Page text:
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ECONOMYINDUSTRY

Vietnam's manufacturing PMI: 51.4 in November

Updated at Saturday, 02 Dec 2017, 11:15
The Hanoitimes - The rate of improvement in Vietnamese manufacturing business conditions continued to soften in November.
New order growth slowed, while production stagnated. The rate of job creation remained solid, however, and companies were still confident regarding output growth over the coming year. Meanwhile, there were reports of raw material supply shortages affecting operations. 


These contributed to longer delivery times for inputs and a reduction in stocks of purchases, while also being mentioned as a factor behind the lack of production growth. The headline Nikkei Vietnam Manufacturing Purchasing Managers’ Index (PMI) – a composite single-figure indicator of manufacturing performance – dipped to 51.4 in November from 51.6 in October (A reading above 50 indicates economic expansion, while one below 50 points toward contraction). Although continuing to signal an improvement in the health of the manufacturing sector, the rate at which business conditions strengthened was the weakest since March 2016. 

"The final quarter of 2017 has been somewhat disappointing for the Vietnamese manufacturing sector so far," said Andrew Harker, associate director at IHS Markit, which compiles the survey.
"After growth eased in October, there were further signs of weakness in November as new orders rose at a weaker pace and output stagnated. Manufacturers continued to increase staffing levels and purchasing activity at solid rates, however, suggesting that the current soft-patch is expected to be only temporary," he added.

The rate of new order growth eased for the second month running in November, with slower increases in both total and export orders. That said, new business has now risen on a monthly basis throughout the past two years. While new orders continued to rise, the weaker expansion resulted in manufacturers holding production volumes broadly steady. The stagnation in output ended a 12-month sequence of growth. There were some reports that material shortages had restricted production. With output broadly unchanged, stocks of finished goods decreased for the fifth month running.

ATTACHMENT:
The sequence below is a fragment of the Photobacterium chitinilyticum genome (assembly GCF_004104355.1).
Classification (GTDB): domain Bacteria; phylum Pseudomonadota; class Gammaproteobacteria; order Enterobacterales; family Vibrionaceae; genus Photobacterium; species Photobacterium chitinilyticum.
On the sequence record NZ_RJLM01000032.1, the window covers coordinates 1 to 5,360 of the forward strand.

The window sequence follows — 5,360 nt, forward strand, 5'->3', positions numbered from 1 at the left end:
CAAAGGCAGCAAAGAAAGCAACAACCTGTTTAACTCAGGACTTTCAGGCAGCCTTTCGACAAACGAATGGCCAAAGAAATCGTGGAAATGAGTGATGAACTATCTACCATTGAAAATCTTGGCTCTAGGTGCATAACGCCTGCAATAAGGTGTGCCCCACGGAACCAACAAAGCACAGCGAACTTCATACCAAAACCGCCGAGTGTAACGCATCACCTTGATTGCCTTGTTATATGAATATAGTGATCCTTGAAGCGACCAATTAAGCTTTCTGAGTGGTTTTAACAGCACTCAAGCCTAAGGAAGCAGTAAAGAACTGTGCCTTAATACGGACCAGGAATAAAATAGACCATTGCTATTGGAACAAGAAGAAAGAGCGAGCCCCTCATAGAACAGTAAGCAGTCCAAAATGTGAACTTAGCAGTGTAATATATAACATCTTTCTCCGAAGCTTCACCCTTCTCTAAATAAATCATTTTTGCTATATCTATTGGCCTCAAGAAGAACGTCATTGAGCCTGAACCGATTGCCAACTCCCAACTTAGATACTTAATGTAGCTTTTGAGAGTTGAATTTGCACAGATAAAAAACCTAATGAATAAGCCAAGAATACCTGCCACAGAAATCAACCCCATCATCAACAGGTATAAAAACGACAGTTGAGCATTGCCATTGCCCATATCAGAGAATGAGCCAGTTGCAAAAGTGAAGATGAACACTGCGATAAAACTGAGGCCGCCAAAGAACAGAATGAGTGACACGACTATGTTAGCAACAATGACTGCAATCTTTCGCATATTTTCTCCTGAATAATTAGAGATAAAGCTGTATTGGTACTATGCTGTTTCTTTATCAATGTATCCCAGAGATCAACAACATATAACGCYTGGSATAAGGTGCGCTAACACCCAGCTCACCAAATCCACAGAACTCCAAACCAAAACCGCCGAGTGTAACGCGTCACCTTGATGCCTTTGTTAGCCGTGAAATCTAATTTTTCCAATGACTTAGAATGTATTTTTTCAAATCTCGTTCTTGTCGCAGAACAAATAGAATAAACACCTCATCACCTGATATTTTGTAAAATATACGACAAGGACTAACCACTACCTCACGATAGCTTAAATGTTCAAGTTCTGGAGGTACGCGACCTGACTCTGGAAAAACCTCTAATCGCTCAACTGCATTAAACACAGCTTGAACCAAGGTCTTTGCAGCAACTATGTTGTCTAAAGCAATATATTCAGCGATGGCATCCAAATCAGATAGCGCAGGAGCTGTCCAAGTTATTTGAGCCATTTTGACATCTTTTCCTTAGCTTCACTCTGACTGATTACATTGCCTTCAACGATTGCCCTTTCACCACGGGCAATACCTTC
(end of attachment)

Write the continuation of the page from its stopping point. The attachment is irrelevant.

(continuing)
The slowdown in new order growth enabled firms to work through backlogged work over the month. Outstanding business decreased for the first time in five months, and at a solid pace that was the fastest since June 2016. In spite of a stagnation in output and slower growth of new orders, manufacturers continued to take on extra staff at a solid pace. The rate of job creation was broadly in line with that seen in October. 

Firms also remained confident regarding the 12- month outlook for production, with predictions of new order growth central to positive forecasts. A further sharp increase in input costs was recorded during November amid higher prices for raw materials. The rise in input costs led firms to raise their own selling prices, the third month running in which this has been the case. Supply shortages were mentioned by those panelists that recorded a lengthening of vendor lead times in November. Delivery times lengthened for the tenth consecutive month, and to the greatest extent since April. 

Difficulties in sourcing raw materials were also reportedly a factor behind a drop in stocks of purchases. Pre-production inventories decreased for the first time in 17 months. This was despite a further solid increase in purchasing activity. Input buying has risen on a monthly basis throughout the past two years, with panelists partly linking the latest expansion to efforts to support inventory levels.
Nguyen Tung
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